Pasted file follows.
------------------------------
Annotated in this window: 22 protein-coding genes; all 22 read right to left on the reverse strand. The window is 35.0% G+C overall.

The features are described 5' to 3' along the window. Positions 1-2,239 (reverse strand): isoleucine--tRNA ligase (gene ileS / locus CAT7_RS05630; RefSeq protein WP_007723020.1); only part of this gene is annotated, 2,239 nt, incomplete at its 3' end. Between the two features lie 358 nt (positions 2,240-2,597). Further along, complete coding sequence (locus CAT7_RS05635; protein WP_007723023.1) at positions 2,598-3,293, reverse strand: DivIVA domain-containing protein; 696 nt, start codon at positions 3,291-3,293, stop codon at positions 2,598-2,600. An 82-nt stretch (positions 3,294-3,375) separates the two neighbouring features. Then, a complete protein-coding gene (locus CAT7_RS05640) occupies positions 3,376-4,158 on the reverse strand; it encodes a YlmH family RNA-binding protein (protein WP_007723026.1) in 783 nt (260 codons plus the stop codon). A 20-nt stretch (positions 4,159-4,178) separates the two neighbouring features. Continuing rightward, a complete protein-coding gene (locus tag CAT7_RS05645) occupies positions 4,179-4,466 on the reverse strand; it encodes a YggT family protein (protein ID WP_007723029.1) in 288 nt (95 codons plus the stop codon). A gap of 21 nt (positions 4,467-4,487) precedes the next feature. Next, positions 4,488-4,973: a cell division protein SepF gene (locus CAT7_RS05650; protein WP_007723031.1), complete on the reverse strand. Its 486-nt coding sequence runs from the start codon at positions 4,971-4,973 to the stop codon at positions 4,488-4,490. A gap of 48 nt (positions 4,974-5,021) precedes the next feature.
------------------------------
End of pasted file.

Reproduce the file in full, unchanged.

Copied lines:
Annotated in this window: 22 protein-coding genes; all 22 read right to left on the reverse strand. The window is 35.0% G+C overall.

The features are described 5' to 3' along the window. Positions 1-2,239 (reverse strand): isoleucine--tRNA ligase (gene ileS / locus CAT7_RS05630; RefSeq protein WP_007723020.1); only part of this gene is annotated, 2,239 nt, incomplete at its 3' end. Between the two features lie 358 nt (positions 2,240-2,597). Further along, complete coding sequence (locus CAT7_RS05635; protein WP_007723023.1) at positions 2,598-3,293, reverse strand: DivIVA domain-containing protein; 696 nt, start codon at positions 3,291-3,293, stop codon at positions 2,598-2,600. An 82-nt stretch (positions 3,294-3,375) separates the two neighbouring features. Then, a complete protein-coding gene (locus CAT7_RS05640) occupies positions 3,376-4,158 on the reverse strand; it encodes a YlmH family RNA-binding protein (protein WP_007723026.1) in 783 nt (260 codons plus the stop codon). A 20-nt stretch (positions 4,159-4,178) separates the two neighbouring features. Continuing rightward, a complete protein-coding gene (locus tag CAT7_RS05645) occupies positions 4,179-4,466 on the reverse strand; it encodes a YggT family protein (protein ID WP_007723029.1) in 288 nt (95 codons plus the stop codon). A gap of 21 nt (positions 4,467-4,487) precedes the next feature. Next, positions 4,488-4,973: a cell division protein SepF gene (locus CAT7_RS05650; protein WP_007723031.1), complete on the reverse strand. Its 486-nt coding sequence runs from the start codon at positions 4,971-4,973 to the stop codon at positions 4,488-4,490. A gap of 48 nt (positions 4,974-5,021) precedes the next feature.